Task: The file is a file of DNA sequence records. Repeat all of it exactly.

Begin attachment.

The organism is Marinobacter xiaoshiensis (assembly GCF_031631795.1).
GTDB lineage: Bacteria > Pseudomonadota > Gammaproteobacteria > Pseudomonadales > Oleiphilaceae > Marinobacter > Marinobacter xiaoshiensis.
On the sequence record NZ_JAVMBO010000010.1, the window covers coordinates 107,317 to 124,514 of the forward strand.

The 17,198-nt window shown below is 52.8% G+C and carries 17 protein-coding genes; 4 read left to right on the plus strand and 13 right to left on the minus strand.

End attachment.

The organism is Marinobacter xiaoshiensis (assembly GCF_031631795.1).
GTDB lineage: Bacteria > Pseudomonadota > Gammaproteobacteria > Pseudomonadales > Oleiphilaceae > Marinobacter > Marinobacter xiaoshiensis.
On the sequence record NZ_JAVMBO010000010.1, the window covers coordinates 107,317 to 124,514 of the forward strand.

The 17,198-nt window shown below is 52.8% G+C and carries 17 protein-coding genes; 4 read left to right on the plus strand and 13 right to left on the minus strand.